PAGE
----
In checking the overall reception of Netflix’s One Piece live action debut yesterday, I’m finding that reviewers everywhere are quite impressed with the adherence to the source material. Even Rotten Tomatoes gave it a hearty 80% rating. says, “There is near-universal praise for the sets, costumes, and performances”, while The Wrap says, “The production team has done an enviable job of recreating the anime’s vibrant settings and costumes, which include clown pirates, shark-men, multicolored ships and punk-esque hair dyes.”, and the Hollywood Reporter reports, “In such a playful light, even One Piece‘s slightly janky look becomes charming: If the candy-apple-red hair on Luffy’s erstwhile mentor Shanks (Peter Gadiot) looks very much like a Party City wig, it just adds to the sense that this is all one big, joyous game of make-believe”, and this reviewer couldn’t agree more with all of them. 

Meanwhile, over on the “X” platform (formally Twitter), I saw the mantra, “One Piece is love, One Piece is life” in many accounts praising the jump from manga/anime to live action. Anime fans have a reputation of being extremely protective of their loves in their chosen genre, hence it can be a risk incurring their wrath getting a live-action version of that love wrong. And no other place is more a fertile breeding ground for judgment than on X. I did a search this morning for One Piece and under the #OPLA (One Piece Live Action) and was pleasantly surprised to find the general consensus is extremely favorable towards this new incarnation of a worldwide anime phenomena. And believe me, if you can pass the harsh critiquing on X, you have garnered the approval of some of the pickiest fans in the social network world.

It’s hard to go wrong when some things are so carefully matched, in some cases, shot-for-shot and the look of the characters was cast so perfectly, one could believe the animation was drawn based on the live actors and not the other way around. Don’t believe it? Check this side-by-side comparison out:

There are also some nice touches and callbacks to the source material in the beautiful design of the Devil Fruit Luffy eats, the pirate wanted posters and the fact they kept a favorite touch of mine — the snail phones! If I were to have any complaints about anything, it would be in agreement with my husband that they didn’t keep the famous last words speech by Gold Roger before he’s executed, paraphrasing it, but in a way that it doesn’t let the viewer understand that the One Piece and Roger’s fabulous pirate treasure are one and the same.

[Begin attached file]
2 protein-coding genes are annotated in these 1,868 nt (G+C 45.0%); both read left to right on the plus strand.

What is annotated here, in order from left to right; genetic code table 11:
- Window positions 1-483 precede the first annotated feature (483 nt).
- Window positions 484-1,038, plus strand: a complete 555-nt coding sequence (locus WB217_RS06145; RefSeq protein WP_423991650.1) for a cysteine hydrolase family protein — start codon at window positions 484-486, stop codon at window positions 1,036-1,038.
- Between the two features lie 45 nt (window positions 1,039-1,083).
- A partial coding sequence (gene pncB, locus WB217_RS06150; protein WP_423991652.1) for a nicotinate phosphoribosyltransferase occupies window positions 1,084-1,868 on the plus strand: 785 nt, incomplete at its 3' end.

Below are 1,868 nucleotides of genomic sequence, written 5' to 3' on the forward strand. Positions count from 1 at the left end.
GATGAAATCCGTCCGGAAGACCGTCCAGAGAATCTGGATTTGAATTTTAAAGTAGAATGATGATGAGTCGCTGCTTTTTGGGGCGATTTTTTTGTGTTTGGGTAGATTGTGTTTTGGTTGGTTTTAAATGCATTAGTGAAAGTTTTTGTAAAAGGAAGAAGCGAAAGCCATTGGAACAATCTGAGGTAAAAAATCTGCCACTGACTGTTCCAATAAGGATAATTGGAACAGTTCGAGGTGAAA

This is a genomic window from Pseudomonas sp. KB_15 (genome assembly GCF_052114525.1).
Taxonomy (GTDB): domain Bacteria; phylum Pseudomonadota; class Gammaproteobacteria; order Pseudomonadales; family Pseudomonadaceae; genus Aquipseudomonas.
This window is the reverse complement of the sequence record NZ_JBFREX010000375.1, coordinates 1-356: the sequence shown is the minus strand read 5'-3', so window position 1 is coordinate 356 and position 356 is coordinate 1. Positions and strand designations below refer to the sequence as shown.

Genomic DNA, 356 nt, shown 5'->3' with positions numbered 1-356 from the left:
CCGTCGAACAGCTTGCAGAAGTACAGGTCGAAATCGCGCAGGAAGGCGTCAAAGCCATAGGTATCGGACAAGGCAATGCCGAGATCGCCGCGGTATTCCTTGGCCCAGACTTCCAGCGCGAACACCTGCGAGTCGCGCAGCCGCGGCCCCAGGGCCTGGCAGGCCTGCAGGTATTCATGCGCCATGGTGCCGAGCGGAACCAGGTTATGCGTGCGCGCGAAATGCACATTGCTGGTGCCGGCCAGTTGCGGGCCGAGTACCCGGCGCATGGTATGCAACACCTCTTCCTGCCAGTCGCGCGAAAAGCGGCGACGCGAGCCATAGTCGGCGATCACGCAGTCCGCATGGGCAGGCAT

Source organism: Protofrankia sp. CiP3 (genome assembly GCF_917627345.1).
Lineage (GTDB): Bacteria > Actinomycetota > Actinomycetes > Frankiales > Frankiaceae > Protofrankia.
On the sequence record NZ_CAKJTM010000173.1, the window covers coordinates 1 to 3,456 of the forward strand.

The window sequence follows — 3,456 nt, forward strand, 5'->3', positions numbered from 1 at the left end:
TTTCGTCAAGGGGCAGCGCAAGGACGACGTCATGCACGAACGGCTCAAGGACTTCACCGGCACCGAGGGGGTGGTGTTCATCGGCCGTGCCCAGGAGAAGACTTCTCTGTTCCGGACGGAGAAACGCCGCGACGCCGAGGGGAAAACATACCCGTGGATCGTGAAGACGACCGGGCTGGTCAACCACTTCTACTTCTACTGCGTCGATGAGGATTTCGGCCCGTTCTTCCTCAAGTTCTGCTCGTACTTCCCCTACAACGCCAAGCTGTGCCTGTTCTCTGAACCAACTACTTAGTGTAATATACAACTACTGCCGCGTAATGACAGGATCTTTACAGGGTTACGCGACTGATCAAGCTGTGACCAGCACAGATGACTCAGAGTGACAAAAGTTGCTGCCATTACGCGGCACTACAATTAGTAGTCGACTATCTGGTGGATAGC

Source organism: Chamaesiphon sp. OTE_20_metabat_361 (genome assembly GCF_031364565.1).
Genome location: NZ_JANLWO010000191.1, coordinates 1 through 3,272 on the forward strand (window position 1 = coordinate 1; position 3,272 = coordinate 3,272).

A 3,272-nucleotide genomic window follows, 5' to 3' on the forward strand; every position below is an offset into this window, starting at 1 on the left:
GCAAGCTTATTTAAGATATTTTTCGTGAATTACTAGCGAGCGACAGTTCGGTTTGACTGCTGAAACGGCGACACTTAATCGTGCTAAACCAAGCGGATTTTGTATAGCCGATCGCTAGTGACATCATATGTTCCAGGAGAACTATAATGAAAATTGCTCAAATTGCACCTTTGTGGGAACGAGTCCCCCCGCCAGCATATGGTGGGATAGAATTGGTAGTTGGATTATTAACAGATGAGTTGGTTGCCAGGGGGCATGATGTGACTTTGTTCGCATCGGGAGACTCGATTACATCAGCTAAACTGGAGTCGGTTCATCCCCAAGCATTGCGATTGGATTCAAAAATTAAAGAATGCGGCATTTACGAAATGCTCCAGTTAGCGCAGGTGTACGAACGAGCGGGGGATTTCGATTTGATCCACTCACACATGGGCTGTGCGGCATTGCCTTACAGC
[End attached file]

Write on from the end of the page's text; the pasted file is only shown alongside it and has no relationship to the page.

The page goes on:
Interviews with the cast of the live action series reveal the hard work that went into their recreation of the characters and in some cases, being a lifelong fan of the One Piece franchise as well. Taz Skylar, cast as the romantic cook of the Straw Hat Crew, Sanji, confessed with a grin that he had to learn to cook as well as fight, but one could tell he felt it more of a joy in the necessary hard work put into making the live action character as authentic to the manga and anime as humanly possible. This is doubly impressive considering he fights more with his powerful legs than any other part of his body! 

Even more impressive is the phenomenal fighting style and skill of the master swordsman Zorro, who fights not with one or two swords, but with three, the extra one gripped firmly in his teeth. Zoro is portrayed by Mackenyu Arata, son of actor and martial artist Sonny Chiba. He became widely noticed in 2016 after portraying Arata Wataya in the Chihayafuru live-action trilogy. The role earned him the 40th Japan Academy Newcomers of the Year Award in 2017.  No stranger to anime live action adaptations, he has also portrayed characters in JoJo’s Bizarre Adventure: Diamond Is Unbreakable Chapter I (2017), Tokyo Ghouls (2019), the villain Yukishiro Enishi in Rurouni Kenshin: The Final (2021) and the protagonist Pegasus Seiya in Knights of the Zodiac. To watch him fight in One Piece absolutely takes my breath away and makes me want to run to my couch and binge watch everything he has done up to this point.

So even if you have never read the manga or seen the anime, don’t let it stop you from taking a joyous leap into this wonderful, live action recreation of both. As one of the executive producers, One Piece series creator Eiichiro Oda took the greatest of pains to steer the course of this media transition and make a story both true to its source material as well as give a well-grounded foundation for introducing the characters. Enough of their backstory is shown without bogging down the pacing, yet giving viewers the important element of revealing what each character’s dream is to do with their life — a central lynchpin of the series.

One Piece is an eight episode mini-series created by Steven Maeda and Matt Owens, stars Iñaki Godoy as Monkey B. Luffy, Emily Rudd as Nami, and Mackenyu as Roronoa Zoro (among many many others), and is available for streaming on Netflix now.


Kristine Cherry
Kristine Cherry

Kristine Cherry is a lifelong geek who comes by it honestly on her father’s side of the gene pool. She costumes, writes fanfiction, was the TimeSiren of SciFi Radio’s Corsair’s Closet Doctor Who podcast. She is currently writing her own series of fantasy death goddess eBooks via